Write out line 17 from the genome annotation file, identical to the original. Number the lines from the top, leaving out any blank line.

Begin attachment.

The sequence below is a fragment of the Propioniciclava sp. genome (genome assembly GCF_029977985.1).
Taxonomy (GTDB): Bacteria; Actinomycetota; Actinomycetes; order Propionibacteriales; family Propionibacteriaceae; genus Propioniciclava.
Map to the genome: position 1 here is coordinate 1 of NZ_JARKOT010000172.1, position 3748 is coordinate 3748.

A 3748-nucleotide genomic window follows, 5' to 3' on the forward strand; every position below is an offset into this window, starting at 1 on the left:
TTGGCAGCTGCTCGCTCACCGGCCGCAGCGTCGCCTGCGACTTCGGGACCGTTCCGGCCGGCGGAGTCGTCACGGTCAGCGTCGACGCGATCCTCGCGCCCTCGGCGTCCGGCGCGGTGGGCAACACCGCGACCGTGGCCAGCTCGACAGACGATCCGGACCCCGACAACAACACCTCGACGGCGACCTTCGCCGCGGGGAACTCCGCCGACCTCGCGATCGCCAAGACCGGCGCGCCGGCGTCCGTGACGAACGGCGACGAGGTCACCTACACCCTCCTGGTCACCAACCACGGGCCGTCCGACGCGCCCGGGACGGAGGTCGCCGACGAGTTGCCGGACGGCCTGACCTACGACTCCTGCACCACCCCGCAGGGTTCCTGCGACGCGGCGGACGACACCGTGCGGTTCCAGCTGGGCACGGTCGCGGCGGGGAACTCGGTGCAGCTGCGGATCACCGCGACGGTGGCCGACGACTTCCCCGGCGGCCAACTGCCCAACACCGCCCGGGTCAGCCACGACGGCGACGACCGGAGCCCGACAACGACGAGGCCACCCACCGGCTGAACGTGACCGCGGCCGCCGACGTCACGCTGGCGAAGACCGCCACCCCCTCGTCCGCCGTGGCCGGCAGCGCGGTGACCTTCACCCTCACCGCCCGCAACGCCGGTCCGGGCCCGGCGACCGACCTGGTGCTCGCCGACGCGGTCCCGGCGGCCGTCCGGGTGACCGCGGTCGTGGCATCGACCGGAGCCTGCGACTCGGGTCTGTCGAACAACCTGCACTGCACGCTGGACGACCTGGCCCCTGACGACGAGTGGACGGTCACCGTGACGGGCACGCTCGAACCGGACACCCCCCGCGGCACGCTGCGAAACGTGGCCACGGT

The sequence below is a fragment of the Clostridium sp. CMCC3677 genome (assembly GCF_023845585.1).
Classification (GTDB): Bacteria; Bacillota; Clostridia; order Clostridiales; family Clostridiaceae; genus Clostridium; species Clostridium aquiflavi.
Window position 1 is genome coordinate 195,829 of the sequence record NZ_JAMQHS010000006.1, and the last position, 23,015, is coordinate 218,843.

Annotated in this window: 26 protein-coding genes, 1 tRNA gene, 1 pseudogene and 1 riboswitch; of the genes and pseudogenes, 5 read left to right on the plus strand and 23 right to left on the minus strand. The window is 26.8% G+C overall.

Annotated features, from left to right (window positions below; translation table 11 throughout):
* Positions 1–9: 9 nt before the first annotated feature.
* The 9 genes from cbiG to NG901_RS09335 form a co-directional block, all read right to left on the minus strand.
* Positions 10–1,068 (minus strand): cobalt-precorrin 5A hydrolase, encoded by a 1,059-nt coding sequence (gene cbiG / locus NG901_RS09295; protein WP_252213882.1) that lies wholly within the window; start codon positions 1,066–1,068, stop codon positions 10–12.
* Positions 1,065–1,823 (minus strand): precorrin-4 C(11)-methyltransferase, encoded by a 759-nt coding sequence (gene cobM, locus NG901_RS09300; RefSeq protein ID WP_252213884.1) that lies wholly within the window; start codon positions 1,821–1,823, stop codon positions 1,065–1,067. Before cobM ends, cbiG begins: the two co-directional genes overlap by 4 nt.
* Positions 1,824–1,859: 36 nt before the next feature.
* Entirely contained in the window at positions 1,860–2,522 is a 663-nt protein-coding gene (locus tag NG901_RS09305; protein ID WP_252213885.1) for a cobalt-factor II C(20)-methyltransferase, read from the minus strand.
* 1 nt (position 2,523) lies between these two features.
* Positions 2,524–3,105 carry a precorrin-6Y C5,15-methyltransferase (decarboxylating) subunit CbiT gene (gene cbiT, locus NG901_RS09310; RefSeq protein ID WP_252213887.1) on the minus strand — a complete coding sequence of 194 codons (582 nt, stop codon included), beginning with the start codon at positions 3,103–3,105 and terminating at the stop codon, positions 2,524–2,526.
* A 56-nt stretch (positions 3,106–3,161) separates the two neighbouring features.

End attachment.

* 1 nt (position 2,523) lies between these two features.